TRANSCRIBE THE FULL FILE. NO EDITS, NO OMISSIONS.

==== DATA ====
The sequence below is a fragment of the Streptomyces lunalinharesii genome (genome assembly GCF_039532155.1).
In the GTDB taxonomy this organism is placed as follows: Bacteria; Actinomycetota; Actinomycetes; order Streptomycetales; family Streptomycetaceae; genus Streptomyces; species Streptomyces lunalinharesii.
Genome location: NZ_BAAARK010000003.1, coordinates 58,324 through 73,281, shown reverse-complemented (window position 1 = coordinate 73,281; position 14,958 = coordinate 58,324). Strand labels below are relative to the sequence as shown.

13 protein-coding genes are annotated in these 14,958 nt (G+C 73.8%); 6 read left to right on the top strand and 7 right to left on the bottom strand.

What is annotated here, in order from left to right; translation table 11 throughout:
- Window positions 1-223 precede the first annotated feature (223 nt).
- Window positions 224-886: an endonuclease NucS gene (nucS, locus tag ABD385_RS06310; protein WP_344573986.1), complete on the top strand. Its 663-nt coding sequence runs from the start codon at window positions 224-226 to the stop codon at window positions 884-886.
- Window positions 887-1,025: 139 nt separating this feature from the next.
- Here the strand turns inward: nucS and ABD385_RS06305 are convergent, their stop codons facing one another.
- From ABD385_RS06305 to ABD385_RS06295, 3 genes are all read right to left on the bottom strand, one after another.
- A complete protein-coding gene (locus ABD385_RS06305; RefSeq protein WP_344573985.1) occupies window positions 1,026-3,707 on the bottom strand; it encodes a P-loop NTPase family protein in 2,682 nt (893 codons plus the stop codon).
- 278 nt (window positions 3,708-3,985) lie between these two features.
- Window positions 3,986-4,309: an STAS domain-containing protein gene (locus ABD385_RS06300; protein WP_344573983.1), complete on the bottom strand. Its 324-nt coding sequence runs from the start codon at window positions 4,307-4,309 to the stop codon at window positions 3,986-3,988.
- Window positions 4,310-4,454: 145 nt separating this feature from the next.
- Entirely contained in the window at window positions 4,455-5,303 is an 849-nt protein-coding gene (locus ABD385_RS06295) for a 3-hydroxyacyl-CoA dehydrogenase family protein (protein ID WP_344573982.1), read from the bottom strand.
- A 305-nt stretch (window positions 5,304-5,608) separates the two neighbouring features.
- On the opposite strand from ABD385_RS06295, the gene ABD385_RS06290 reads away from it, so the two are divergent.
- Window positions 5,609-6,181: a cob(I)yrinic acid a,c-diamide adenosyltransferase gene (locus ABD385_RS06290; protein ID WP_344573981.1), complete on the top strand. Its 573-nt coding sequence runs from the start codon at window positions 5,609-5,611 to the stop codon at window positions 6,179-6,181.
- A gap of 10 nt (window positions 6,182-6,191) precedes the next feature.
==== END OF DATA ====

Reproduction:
The sequence below is a fragment of the Streptomyces lunalinharesii genome (genome assembly GCF_039532155.1).
In the GTDB taxonomy this organism is placed as follows: Bacteria; Actinomycetota; Actinomycetes; order Streptomycetales; family Streptomycetaceae; genus Streptomyces; species Streptomyces lunalinharesii.
Genome location: NZ_BAAARK010000003.1, coordinates 58,324 through 73,281, shown reverse-complemented (window position 1 = coordinate 73,281; position 14,958 = coordinate 58,324). Strand labels below are relative to the sequence as shown.

13 protein-coding genes are annotated in these 14,958 nt (G+C 73.8%); 6 read left to right on the top strand and 7 right to left on the bottom strand.

What is annotated here, in order from left to right; translation table 11 throughout:
- Window positions 1-223 precede the first annotated feature (223 nt).
- Window positions 224-886: an endonuclease NucS gene (nucS, locus tag ABD385_RS06310; protein WP_344573986.1), complete on the top strand. Its 663-nt coding sequence runs from the start codon at window positions 224-226 to the stop codon at window positions 884-886.
- Window positions 887-1,025: 139 nt separating this feature from the next.
- Here the strand turns inward: nucS and ABD385_RS06305 are convergent, their stop codons facing one another.
- From ABD385_RS06305 to ABD385_RS06295, 3 genes are all read right to left on the bottom strand, one after another.
- A complete protein-coding gene (locus ABD385_RS06305; RefSeq protein WP_344573985.1) occupies window positions 1,026-3,707 on the bottom strand; it encodes a P-loop NTPase family protein in 2,682 nt (893 codons plus the stop codon).
- 278 nt (window positions 3,708-3,985) lie between these two features.
- Window positions 3,986-4,309: an STAS domain-containing protein gene (locus ABD385_RS06300; protein WP_344573983.1), complete on the bottom strand. Its 324-nt coding sequence runs from the start codon at window positions 4,307-4,309 to the stop codon at window positions 3,986-3,988.
- Window positions 4,310-4,454: 145 nt separating this feature from the next.
- Entirely contained in the window at window positions 4,455-5,303 is an 849-nt protein-coding gene (locus ABD385_RS06295) for a 3-hydroxyacyl-CoA dehydrogenase family protein (protein ID WP_344573982.1), read from the bottom strand.
- A 305-nt stretch (window positions 5,304-5,608) separates the two neighbouring features.
- On the opposite strand from ABD385_RS06295, the gene ABD385_RS06290 reads away from it, so the two are divergent.
- Window positions 5,609-6,181: a cob(I)yrinic acid a,c-diamide adenosyltransferase gene (locus ABD385_RS06290; protein ID WP_344573981.1), complete on the top strand. Its 573-nt coding sequence runs from the start codon at window positions 5,609-5,611 to the stop codon at window positions 6,179-6,181.
- A gap of 10 nt (window positions 6,182-6,191) precedes the next feature.